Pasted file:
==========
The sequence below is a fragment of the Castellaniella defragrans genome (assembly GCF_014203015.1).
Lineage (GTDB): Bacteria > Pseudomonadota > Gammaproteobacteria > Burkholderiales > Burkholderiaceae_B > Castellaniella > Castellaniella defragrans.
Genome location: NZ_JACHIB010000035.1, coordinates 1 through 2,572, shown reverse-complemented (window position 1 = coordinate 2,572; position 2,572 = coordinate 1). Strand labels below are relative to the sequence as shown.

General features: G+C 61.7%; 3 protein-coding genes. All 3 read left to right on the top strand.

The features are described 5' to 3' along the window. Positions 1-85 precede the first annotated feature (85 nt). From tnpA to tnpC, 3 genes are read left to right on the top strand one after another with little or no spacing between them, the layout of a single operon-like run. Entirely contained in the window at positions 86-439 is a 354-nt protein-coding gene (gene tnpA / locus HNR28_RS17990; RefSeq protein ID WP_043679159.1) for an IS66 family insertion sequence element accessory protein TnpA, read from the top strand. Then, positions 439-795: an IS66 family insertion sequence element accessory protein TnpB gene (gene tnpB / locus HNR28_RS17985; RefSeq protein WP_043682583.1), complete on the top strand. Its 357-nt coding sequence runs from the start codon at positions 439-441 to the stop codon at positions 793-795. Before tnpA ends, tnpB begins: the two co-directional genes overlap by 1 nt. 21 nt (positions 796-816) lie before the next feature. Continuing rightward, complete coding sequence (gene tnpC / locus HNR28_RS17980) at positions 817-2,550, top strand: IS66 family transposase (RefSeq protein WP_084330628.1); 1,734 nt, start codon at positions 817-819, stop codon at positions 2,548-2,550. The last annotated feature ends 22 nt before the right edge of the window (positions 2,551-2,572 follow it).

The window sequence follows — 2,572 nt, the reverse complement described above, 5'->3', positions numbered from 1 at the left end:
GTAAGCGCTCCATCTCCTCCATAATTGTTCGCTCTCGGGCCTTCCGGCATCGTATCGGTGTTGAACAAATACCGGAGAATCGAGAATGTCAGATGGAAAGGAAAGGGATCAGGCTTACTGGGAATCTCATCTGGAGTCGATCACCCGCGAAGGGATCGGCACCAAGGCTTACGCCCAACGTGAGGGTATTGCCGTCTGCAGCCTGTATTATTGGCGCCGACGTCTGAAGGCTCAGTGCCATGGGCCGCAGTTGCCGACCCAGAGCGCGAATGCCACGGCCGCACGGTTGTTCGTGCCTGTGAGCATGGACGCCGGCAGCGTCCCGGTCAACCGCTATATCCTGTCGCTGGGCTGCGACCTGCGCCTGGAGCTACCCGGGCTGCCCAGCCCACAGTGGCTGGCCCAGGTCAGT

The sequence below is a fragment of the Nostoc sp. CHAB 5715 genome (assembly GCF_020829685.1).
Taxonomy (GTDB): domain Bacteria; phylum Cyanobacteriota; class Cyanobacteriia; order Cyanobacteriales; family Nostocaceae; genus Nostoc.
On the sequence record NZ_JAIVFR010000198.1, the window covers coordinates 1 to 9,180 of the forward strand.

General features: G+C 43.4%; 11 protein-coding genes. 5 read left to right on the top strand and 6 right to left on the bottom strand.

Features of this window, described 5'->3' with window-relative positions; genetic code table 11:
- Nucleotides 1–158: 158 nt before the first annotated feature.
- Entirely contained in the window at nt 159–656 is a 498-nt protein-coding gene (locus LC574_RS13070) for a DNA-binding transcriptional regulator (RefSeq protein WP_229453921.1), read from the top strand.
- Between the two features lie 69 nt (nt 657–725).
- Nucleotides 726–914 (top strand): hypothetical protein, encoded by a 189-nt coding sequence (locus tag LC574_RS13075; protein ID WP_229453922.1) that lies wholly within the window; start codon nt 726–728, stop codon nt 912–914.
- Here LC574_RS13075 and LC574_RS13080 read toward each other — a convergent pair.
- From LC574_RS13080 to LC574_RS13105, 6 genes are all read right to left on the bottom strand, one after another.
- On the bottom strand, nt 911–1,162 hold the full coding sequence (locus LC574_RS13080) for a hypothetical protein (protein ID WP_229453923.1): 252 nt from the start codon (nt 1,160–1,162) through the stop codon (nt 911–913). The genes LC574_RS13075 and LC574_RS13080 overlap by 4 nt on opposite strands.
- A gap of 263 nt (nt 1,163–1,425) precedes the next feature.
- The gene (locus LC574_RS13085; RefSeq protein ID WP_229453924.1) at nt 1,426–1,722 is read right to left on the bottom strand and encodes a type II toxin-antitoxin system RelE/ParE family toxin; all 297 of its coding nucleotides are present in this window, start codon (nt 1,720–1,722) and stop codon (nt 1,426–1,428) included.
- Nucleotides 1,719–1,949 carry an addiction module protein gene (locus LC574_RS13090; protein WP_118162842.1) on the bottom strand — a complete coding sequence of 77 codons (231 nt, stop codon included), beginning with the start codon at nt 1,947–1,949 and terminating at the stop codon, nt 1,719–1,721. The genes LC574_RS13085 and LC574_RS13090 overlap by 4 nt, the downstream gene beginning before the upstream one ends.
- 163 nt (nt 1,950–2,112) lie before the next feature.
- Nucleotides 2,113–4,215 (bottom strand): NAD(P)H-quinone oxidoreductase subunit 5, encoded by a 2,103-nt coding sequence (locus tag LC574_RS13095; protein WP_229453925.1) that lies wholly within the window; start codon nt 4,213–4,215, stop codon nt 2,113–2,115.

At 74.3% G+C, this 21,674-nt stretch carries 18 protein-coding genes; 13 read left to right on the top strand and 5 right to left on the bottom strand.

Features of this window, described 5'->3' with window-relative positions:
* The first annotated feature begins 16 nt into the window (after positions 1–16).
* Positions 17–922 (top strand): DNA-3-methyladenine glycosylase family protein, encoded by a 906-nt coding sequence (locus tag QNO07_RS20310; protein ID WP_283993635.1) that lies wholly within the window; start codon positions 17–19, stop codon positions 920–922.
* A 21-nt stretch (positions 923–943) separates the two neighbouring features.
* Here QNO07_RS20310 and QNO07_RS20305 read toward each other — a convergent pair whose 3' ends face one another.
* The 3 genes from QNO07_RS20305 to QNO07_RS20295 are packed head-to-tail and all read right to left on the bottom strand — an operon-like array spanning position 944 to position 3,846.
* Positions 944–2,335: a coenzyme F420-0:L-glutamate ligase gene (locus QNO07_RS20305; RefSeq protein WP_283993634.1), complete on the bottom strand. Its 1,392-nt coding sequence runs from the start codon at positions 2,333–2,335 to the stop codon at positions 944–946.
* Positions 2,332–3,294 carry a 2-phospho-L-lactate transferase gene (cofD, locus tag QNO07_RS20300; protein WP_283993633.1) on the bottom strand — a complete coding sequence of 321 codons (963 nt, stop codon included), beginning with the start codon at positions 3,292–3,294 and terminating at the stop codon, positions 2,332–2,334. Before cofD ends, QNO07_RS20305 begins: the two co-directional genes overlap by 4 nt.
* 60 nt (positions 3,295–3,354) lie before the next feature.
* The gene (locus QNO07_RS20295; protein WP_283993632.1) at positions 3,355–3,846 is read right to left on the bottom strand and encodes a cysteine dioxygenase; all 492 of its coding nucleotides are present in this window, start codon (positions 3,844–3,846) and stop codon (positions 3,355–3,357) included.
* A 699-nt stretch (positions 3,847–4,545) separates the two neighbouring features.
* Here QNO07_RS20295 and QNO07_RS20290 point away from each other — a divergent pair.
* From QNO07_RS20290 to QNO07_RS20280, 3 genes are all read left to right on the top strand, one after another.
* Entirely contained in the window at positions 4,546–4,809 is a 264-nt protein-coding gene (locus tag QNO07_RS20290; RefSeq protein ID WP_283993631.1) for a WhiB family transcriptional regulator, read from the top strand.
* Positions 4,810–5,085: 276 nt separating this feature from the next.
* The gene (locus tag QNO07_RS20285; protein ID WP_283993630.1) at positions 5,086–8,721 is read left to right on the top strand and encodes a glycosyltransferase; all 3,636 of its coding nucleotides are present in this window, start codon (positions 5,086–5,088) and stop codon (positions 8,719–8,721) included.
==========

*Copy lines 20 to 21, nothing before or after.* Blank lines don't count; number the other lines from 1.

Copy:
- A gap of 263 nt (nt 1,163–1,425) precedes the next feature.
- The gene (locus LC574_RS13085; RefSeq protein ID WP_229453924.1) at nt 1,426–1,722 is read right to left on the bottom strand and encodes a type II toxin-antitoxin system RelE/ParE family toxin; all 297 of its coding nucleotides are present in this window, start codon (nt 1,720–1,722) and stop codon (nt 1,426–1,428) included.